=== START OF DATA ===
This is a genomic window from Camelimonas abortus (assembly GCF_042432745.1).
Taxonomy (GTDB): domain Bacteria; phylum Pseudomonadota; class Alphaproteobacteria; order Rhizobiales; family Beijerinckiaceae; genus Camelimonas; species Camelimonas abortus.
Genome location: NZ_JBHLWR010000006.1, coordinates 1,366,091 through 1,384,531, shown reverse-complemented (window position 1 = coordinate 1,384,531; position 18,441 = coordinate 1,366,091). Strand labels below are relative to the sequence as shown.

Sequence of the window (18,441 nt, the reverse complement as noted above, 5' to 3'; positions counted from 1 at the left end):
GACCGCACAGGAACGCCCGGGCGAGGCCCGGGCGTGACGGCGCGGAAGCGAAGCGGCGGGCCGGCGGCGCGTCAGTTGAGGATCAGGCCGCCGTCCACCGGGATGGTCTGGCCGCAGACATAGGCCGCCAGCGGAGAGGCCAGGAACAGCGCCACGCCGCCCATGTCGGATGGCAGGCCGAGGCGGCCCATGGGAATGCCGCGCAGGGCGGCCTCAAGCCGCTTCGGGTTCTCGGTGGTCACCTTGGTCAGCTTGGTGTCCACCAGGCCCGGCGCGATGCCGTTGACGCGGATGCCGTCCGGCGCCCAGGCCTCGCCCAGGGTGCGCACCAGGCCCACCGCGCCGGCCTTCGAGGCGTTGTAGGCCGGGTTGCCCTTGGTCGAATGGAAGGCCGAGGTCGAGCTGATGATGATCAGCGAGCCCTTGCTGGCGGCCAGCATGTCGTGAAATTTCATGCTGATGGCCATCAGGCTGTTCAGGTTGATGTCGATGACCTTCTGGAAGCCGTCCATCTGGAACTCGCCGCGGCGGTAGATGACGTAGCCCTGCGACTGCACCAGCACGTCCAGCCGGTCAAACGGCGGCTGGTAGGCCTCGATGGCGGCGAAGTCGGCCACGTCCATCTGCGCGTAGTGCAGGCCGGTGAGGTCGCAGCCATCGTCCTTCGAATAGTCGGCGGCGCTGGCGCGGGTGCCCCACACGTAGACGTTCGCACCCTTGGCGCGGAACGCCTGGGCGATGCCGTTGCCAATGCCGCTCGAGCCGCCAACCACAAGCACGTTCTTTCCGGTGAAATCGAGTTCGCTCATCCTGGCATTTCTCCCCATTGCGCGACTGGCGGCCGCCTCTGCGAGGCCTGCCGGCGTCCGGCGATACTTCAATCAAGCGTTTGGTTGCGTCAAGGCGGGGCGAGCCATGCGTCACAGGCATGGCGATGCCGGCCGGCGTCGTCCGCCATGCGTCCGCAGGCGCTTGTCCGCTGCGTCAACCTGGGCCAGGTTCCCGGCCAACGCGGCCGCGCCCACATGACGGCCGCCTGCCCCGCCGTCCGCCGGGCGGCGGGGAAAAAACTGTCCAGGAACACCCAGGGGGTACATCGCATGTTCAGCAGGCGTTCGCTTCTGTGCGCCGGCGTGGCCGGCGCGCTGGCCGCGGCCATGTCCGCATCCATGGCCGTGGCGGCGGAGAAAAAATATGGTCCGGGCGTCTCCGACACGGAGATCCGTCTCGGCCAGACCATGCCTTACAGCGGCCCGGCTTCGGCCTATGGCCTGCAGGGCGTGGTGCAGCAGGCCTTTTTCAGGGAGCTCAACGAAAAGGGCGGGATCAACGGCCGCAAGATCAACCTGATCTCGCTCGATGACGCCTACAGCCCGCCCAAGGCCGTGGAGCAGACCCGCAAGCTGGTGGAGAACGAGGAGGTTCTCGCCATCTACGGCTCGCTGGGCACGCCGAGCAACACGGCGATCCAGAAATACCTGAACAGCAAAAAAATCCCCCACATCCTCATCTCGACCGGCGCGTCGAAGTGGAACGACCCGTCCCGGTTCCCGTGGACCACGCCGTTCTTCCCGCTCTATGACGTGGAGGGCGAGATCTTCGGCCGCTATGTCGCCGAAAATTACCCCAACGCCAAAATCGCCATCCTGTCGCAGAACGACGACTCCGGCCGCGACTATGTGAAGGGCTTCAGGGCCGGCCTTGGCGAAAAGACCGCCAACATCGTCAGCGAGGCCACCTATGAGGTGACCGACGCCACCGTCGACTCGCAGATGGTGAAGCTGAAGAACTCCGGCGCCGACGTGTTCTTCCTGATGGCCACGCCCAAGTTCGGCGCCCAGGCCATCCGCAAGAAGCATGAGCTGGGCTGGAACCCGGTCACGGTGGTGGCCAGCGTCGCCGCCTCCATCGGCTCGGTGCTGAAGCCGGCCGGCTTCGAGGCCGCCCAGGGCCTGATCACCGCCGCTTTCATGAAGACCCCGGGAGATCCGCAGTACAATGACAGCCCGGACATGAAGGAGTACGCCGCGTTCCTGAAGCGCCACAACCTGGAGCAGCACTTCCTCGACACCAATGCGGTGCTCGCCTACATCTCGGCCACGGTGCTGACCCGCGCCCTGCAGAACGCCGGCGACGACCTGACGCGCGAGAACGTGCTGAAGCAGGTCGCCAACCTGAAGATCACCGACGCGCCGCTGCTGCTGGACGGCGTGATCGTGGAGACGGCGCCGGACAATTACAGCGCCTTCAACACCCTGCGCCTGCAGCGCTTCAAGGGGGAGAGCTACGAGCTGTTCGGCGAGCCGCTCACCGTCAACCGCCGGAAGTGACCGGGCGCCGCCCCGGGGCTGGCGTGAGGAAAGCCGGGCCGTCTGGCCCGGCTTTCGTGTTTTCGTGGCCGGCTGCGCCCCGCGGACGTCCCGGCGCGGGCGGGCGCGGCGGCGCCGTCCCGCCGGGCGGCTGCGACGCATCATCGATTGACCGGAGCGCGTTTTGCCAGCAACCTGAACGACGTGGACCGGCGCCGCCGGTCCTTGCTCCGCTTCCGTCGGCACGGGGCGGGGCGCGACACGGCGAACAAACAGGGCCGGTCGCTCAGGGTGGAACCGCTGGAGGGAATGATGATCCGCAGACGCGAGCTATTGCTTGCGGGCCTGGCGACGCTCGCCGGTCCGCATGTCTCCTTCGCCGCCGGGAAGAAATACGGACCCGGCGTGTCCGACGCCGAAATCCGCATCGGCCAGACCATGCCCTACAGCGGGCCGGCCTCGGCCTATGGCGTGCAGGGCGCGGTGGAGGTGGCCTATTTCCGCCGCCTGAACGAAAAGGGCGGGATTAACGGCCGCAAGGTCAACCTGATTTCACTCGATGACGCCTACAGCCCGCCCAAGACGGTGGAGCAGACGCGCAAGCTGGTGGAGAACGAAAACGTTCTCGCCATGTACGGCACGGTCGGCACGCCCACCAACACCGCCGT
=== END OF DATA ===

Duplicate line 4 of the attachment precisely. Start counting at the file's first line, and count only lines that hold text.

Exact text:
Sequence of the window (18,441 nt, the reverse complement as noted above, 5' to 3'; positions counted from 1 at the left end):